Imagine the soul-crushing horror. A foreign correspondent reacts to the news of a regional political leader's death with a message of respect on Twitter. Outrageous! Yet, that's exactly what CNN's senior editor of Mideast Affairs did earlier this week. For those with strong stomachs, I'll post the message. But sensitive readers are advised to avert their eyes.
Sad to hear of the passing of Sayyed Mohammad Hussein Fadlallah.. One of Hezbollah's giants I respect a lot..
Gahhh!! She said something nice about a leader of Hezbollah on the occasion of his death! Gahhh!! Flee! Flee!
Well, that was too much for CNN and Olivia Nasr is no longer the senior editor of Mideast Affairs. Nasr later explained this crime against humanity on her CNN blog -- apparently as security was dragging her out:
I used the words "respect" and "sad" because to me, as a Middle Eastern woman, Fadlallah took a contrarian and pioneering stand among Shia clerics on woman's rights. He called for the abolition of the tribal system of "honor killing." He called the practice primitive and nonproductive. He warned Muslim men that abuse of women was against Islam.
So sure, he tried to drag Hezbollah kicking and screaming into the 21st century, but he was Hezbollah! EEEEE! She's lucky they didn't load her up in a catapult and fling her off to Gitmo.
"This was interesting background -- the kind of depth one might expect from a reporter with a few decades of experience in the region," wrote Peter Hart for Fairness and Accuracy In Reporting [FAIR]. "But CNN decided that this was not good enough. An internal memo explained that CNN thinks 'her credibility in her position as senior editor for Middle Eastern affairs has been compromised going forward.'"
Hart also makes a couple of interesting points: "Now it can't be that errant Twitter messages are the problem at CNN; they recently hired Erick Erickson as a commentator, even though he had called retiring Supreme Court Justice David Souter a 'goat-fucking child molester.' And it can't be that CNN has a problem with opinionated journalists; after all, they spent several years defending Lou Dobbs' hateful, inaccurate anti-immigrant rants."
So if you want to accuse a Supreme Court Justice of having sex with farm animals, that's fine. If you want to tell viewers that illegal aliens are coming to spread leprosy and take over, that's fine. If you want to express sorrow over the loss of one of the few forward thinking people in Hezbollah, that is mostly definitely not fine. This is something of a trend with the media.
[Glenn Greenwald, Salon:]
First, consider which viewpoints cause someone to be fired from The Liberal Media. Last month, Helen Thomas' 60-year career as a journalist ended when she expressed the exact view about Jews which numerous public figures have expressed (with no consequence or even controversy) about Palestinians. Just weeks ago, The Washington Post accepted the "resignation" of Dave Weigel because of scorn he heaped on right-wing figures such as Matt Drudge and Rush Limbaugh. CNN's Chief News Executive, Eason Jordan, was previously forced to resign after he provoked a right-wing fit of fury over comments he made about the numerous -- and obviously disturbing -- incidents where the U.S. military had injured or killed journalists in war zones. NBC fired Peter Arnett for criticizing the U.S. war plan on Iraqi television, which prompted accusations of Treason from the Right. MSNBC demoted and then fired its rising star Ashleigh Banfield after she criticized American media war coverage for adhering to the Fox model of glorifying U.S. wars; the same network fired its top-rated host, Phil Donahue, due to its fear of being perceived as anti-war; and its former reporter, Jessica Yellin, confessed that journalists were "under enormous pressure from corporate executives" to present the news in a pro-war and pro-Bush manner.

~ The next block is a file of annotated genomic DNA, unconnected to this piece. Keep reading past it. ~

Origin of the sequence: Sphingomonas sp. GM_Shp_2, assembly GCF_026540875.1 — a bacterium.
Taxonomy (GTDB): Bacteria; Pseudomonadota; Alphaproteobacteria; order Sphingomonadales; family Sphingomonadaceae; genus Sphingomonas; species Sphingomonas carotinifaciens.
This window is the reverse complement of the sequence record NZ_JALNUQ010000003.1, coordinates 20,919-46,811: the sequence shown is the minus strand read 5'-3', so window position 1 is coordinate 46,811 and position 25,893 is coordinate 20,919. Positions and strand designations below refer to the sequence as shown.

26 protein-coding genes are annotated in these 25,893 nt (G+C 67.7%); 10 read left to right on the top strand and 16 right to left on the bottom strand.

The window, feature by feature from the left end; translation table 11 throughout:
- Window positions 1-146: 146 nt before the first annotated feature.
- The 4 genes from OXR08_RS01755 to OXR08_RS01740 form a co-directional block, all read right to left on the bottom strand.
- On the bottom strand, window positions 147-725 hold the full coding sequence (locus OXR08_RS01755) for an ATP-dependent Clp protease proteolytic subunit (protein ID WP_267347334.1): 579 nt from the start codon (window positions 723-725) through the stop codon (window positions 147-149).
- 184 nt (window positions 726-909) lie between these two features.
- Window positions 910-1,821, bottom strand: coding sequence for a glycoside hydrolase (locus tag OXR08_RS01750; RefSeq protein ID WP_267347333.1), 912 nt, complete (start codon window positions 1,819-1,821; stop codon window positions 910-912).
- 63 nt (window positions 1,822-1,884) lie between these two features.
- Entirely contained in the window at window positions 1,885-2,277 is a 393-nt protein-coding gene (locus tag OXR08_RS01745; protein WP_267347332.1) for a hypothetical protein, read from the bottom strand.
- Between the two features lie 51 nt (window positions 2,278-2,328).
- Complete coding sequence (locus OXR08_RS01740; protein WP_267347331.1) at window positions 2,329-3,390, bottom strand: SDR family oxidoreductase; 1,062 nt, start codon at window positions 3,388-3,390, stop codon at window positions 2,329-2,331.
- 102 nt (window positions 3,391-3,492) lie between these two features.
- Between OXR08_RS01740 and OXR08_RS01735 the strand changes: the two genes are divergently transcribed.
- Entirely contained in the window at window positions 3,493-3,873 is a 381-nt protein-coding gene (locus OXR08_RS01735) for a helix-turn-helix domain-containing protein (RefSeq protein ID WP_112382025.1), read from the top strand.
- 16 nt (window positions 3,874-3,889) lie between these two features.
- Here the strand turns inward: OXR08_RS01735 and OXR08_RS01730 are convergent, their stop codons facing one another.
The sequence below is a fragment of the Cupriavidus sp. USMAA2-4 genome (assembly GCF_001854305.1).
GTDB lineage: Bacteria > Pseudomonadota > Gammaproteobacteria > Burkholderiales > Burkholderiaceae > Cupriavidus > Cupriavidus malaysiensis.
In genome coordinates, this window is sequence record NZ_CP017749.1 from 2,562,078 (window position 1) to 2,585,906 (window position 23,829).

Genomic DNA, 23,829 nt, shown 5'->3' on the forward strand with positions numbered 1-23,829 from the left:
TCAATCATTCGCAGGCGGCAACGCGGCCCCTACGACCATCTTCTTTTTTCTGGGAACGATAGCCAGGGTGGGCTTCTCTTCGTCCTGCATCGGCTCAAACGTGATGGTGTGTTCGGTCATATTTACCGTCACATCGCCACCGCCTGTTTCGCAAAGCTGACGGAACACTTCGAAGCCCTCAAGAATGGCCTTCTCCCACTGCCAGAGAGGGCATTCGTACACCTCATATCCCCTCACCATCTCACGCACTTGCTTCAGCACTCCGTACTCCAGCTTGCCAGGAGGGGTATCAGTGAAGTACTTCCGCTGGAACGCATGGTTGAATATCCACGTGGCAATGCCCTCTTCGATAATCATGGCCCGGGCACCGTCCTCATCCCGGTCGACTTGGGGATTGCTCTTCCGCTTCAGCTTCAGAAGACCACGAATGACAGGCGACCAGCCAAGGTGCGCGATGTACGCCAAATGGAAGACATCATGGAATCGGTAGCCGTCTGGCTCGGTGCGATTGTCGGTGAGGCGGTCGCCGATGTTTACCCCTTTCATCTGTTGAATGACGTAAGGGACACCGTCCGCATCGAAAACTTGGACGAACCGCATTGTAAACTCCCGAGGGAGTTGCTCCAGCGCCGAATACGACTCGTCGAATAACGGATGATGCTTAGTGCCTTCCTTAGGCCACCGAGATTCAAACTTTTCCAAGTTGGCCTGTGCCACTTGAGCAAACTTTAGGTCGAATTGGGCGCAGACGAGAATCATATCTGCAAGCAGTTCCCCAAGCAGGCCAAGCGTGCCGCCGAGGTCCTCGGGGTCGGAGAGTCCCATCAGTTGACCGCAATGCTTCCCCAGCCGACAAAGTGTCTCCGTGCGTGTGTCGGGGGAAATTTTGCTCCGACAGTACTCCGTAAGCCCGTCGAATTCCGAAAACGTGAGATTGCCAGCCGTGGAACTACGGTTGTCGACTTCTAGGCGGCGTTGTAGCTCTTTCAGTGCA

"What each of these firing offenses have in common is that they angered and offended the neocon Right," Greenwald writes. "Isn't that a strange dynamic for the supposedly Liberal Media: the only viewpoint-based firings of journalists are ones where the journalist breaches neoconservative orthodoxy?"
This isn't entirely true, but it's true enough. ESPN dropped Rush Limbaugh and MSNBC dropped Don Imus -- so put blatant racism alongside offenses against neocon heterodoxy on the list of unforgivable media sins. But how insane is it that these things are equally criminal on that list? Praising someone for being more progressive in the cause of women's rights is equal to calling Rutgers basketball players "nappy headed hos." Go ahead and soak in the irony of that one for a while.
And, if we take the right at their word and agree that racism isn't an element of modern conservatism, try to name the reporter or commentator who's been fired for being too rightwing. Take your time. Remember, blatant racism doesn't count, because Republicans aren't racist. Name someone fired because they were too anti-Palestinian maybe or too pro-war, too anti-gay or anti-science. Go ahead and think real hard.
Anyone else hearing crickets?
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